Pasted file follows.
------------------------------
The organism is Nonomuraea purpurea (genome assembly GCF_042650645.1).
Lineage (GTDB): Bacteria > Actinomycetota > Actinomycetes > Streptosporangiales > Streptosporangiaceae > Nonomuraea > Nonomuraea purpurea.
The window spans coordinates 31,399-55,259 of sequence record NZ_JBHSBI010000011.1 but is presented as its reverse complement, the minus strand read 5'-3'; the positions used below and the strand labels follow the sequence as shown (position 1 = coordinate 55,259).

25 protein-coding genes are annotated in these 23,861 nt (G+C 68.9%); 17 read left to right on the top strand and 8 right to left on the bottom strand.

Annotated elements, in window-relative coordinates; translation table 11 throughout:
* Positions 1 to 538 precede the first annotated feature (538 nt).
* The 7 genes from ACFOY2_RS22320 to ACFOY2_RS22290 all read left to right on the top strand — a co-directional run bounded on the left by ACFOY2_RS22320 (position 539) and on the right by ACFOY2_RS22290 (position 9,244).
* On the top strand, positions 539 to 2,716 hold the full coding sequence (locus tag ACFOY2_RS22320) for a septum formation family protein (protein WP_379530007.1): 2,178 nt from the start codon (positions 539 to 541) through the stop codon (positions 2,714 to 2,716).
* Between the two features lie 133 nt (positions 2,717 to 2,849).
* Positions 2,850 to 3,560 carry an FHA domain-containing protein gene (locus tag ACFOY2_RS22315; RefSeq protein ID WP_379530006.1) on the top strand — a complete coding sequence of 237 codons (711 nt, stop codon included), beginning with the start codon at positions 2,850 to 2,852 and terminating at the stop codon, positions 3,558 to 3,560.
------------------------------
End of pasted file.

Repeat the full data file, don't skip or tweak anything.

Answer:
The organism is Nonomuraea purpurea (genome assembly GCF_042650645.1).
Lineage (GTDB): Bacteria > Actinomycetota > Actinomycetes > Streptosporangiales > Streptosporangiaceae > Nonomuraea > Nonomuraea purpurea.
The window spans coordinates 31,399-55,259 of sequence record NZ_JBHSBI010000011.1 but is presented as its reverse complement, the minus strand read 5'-3'; the positions used below and the strand labels follow the sequence as shown (position 1 = coordinate 55,259).

25 protein-coding genes are annotated in these 23,861 nt (G+C 68.9%); 17 read left to right on the top strand and 8 right to left on the bottom strand.

Annotated elements, in window-relative coordinates; translation table 11 throughout:
* Positions 1 to 538 precede the first annotated feature (538 nt).
* The 7 genes from ACFOY2_RS22320 to ACFOY2_RS22290 all read left to right on the top strand — a co-directional run bounded on the left by ACFOY2_RS22320 (position 539) and on the right by ACFOY2_RS22290 (position 9,244).
* On the top strand, positions 539 to 2,716 hold the full coding sequence (locus tag ACFOY2_RS22320) for a septum formation family protein (protein WP_379530007.1): 2,178 nt from the start codon (positions 539 to 541) through the stop codon (positions 2,714 to 2,716).
* Between the two features lie 133 nt (positions 2,717 to 2,849).
* Positions 2,850 to 3,560 carry an FHA domain-containing protein gene (locus tag ACFOY2_RS22315; RefSeq protein ID WP_379530006.1) on the top strand — a complete coding sequence of 237 codons (711 nt, stop codon included), beginning with the start codon at positions 2,850 to 2,852 and terminating at the stop codon, positions 3,558 to 3,560.